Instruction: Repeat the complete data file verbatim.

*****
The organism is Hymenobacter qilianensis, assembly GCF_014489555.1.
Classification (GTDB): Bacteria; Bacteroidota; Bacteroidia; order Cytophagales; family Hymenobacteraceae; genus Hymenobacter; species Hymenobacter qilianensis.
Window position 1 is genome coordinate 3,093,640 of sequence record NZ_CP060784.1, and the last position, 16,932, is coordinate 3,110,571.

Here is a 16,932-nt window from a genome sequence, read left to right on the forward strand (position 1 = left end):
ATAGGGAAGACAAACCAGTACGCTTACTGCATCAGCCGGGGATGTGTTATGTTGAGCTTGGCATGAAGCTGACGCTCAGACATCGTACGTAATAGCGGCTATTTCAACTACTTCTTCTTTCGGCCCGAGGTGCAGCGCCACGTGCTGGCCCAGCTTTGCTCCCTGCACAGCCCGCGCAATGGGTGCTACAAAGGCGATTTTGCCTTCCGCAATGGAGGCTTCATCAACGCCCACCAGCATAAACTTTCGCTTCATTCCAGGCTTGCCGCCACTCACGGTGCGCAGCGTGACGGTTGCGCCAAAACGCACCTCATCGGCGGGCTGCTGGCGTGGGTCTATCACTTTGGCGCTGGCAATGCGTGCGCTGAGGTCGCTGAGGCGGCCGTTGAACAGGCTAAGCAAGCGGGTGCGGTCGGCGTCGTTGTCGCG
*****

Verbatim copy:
The organism is Hymenobacter qilianensis, assembly GCF_014489555.1.
Classification (GTDB): Bacteria; Bacteroidota; Bacteroidia; order Cytophagales; family Hymenobacteraceae; genus Hymenobacter; species Hymenobacter qilianensis.
Window position 1 is genome coordinate 3,093,640 of sequence record NZ_CP060784.1, and the last position, 16,932, is coordinate 3,110,571.

Here is a 16,932-nt window from a genome sequence, read left to right on the forward strand (position 1 = left end):
ATAGGGAAGACAAACCAGTACGCTTACTGCATCAGCCGGGGATGTGTTATGTTGAGCTTGGCATGAAGCTGACGCTCAGACATCGTACGTAATAGCGGCTATTTCAACTACTTCTTCTTTCGGCCCGAGGTGCAGCGCCACGTGCTGGCCCAGCTTTGCTCCCTGCACAGCCCGCGCAATGGGTGCTACAAAGGCGATTTTGCCTTCCGCAATGGAGGCTTCATCAACGCCCACCAGCATAAACTTTCGCTTCATTCCAGGCTTGCCGCCACTCACGGTGCGCAGCGTGACGGTTGCGCCAAAACGCACCTCATCGGCGGGCTGCTGGCGTGGGTCTATCACTTTGGCGCTGGCAATGCGTGCGCTGAGGTCGCTGAGGCGGCCGTTGAACAGGCTAAGCAAGCGGGTGCGGTCGGCGTCGTTGTCGCG